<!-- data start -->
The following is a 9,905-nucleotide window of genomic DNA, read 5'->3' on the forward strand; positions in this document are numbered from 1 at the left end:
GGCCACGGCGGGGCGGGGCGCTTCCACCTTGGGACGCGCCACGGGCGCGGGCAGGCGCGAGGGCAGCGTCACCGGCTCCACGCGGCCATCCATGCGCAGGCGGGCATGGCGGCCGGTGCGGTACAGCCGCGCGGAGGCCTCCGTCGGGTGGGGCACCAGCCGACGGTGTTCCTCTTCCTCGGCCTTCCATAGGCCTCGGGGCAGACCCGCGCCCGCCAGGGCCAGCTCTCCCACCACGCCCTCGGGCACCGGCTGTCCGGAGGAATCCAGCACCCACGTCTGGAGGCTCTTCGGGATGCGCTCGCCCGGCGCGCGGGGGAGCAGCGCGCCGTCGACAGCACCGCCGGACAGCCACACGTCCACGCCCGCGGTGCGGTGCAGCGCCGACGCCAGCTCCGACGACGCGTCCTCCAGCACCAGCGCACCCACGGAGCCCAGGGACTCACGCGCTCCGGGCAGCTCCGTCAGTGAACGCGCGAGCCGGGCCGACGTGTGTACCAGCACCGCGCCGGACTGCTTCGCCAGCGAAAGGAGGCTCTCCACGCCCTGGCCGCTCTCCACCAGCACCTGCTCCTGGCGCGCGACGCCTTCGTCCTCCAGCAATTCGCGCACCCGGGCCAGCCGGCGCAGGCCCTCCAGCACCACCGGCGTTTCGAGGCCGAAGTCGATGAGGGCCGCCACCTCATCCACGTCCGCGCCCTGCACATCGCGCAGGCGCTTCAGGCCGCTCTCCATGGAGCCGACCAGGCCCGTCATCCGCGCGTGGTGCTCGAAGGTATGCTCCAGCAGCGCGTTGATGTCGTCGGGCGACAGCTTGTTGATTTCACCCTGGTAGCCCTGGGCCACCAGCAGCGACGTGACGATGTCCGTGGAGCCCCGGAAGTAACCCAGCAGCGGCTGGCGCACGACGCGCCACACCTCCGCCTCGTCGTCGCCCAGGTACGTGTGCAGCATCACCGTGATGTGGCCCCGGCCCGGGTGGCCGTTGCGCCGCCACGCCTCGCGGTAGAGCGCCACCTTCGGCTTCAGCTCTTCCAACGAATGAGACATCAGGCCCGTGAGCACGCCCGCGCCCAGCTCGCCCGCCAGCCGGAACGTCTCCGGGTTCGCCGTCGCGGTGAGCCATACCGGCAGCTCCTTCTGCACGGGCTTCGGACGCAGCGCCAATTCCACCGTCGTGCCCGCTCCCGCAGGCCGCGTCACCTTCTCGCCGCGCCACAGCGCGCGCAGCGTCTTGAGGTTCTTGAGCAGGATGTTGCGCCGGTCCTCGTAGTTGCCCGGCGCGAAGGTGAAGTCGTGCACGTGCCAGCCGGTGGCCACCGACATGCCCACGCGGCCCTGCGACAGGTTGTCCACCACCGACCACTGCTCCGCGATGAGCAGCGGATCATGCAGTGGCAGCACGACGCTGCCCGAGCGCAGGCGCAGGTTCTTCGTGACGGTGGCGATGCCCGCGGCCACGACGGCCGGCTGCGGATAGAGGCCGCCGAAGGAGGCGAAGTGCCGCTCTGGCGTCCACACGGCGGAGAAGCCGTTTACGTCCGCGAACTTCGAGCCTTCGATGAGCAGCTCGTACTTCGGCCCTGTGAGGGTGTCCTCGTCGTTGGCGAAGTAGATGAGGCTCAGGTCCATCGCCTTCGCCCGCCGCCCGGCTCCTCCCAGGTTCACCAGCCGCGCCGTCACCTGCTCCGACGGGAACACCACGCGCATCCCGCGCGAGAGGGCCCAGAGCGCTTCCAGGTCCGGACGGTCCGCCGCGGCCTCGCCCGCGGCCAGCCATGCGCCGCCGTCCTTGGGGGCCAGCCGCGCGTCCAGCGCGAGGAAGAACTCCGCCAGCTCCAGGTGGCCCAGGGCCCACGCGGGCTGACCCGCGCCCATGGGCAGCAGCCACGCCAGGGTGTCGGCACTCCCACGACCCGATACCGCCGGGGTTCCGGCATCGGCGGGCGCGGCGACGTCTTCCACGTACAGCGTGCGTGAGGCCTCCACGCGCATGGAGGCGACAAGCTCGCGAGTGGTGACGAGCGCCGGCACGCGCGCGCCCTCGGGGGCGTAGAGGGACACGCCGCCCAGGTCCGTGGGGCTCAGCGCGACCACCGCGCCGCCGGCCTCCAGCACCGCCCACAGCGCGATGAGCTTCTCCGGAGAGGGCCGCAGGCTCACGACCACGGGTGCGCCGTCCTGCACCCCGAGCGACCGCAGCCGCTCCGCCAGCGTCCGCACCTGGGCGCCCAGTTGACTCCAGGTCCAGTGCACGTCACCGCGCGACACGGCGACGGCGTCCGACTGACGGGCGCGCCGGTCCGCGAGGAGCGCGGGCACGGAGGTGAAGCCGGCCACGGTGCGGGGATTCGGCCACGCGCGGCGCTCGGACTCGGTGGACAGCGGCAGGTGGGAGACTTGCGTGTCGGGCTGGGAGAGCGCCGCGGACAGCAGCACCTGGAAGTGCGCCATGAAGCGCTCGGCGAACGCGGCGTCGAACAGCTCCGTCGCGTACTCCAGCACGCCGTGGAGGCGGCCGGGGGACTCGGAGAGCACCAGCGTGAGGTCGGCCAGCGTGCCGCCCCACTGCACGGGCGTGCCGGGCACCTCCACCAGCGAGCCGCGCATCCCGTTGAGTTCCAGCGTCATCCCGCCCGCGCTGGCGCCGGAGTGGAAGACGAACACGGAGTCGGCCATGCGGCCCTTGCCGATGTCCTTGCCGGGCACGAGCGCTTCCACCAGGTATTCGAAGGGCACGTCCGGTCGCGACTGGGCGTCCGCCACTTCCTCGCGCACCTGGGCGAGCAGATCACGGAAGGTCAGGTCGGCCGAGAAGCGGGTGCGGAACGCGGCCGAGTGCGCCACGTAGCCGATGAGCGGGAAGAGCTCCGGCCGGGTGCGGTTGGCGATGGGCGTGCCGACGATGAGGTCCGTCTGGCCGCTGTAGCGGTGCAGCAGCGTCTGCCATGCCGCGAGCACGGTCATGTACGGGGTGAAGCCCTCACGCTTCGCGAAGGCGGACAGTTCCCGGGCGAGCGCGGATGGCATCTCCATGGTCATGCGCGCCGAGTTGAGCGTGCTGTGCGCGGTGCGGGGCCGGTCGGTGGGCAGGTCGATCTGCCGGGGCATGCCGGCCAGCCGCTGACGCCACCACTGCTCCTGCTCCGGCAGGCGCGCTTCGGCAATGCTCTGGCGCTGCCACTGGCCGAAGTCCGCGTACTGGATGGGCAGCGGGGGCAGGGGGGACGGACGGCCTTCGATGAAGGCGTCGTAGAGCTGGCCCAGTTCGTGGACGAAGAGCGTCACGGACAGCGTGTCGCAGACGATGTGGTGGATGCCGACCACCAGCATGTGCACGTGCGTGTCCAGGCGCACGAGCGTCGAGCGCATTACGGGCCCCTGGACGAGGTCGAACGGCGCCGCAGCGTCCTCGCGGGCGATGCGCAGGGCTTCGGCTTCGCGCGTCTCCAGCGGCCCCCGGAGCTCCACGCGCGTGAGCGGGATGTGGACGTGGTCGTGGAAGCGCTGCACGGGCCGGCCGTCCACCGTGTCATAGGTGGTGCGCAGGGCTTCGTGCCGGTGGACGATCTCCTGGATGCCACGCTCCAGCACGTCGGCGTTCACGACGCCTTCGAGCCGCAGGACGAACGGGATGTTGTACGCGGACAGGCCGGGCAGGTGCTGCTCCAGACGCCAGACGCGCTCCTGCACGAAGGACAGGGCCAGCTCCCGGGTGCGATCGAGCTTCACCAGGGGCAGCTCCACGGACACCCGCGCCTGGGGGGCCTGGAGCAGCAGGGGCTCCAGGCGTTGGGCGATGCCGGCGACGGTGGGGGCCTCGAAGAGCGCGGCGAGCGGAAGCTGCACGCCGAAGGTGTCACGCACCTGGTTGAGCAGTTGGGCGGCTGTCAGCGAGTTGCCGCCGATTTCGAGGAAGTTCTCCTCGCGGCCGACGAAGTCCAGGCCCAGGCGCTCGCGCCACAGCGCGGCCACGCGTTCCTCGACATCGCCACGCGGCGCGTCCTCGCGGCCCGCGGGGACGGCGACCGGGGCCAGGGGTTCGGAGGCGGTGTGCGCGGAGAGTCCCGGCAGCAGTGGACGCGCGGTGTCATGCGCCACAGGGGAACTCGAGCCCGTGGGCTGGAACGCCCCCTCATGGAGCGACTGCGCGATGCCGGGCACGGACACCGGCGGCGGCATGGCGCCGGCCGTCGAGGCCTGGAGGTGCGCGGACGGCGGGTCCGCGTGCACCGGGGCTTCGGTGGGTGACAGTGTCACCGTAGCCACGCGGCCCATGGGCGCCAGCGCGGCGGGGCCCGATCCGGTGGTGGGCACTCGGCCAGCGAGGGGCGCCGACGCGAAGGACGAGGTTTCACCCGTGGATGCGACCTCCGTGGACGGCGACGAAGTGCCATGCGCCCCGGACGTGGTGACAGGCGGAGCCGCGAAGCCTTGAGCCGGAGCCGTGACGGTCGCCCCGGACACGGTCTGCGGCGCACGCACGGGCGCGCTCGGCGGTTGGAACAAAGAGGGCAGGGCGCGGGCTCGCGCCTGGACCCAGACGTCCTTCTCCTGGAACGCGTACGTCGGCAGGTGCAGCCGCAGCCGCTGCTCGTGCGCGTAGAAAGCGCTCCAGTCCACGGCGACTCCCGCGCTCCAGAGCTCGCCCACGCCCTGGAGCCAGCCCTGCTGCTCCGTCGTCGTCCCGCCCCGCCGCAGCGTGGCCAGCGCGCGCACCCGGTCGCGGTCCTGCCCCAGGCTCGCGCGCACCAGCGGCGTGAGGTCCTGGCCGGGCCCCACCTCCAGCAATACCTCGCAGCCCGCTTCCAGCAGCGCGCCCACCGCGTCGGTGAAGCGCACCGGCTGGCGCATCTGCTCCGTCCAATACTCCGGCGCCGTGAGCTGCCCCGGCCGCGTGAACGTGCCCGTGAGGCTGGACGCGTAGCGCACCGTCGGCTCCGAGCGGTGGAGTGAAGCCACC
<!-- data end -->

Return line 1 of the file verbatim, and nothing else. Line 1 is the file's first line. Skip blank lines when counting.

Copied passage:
The following is a 9,905-nucleotide window of genomic DNA, read 5'->3' on the forward strand; positions in this document are numbered from 1 at the left end: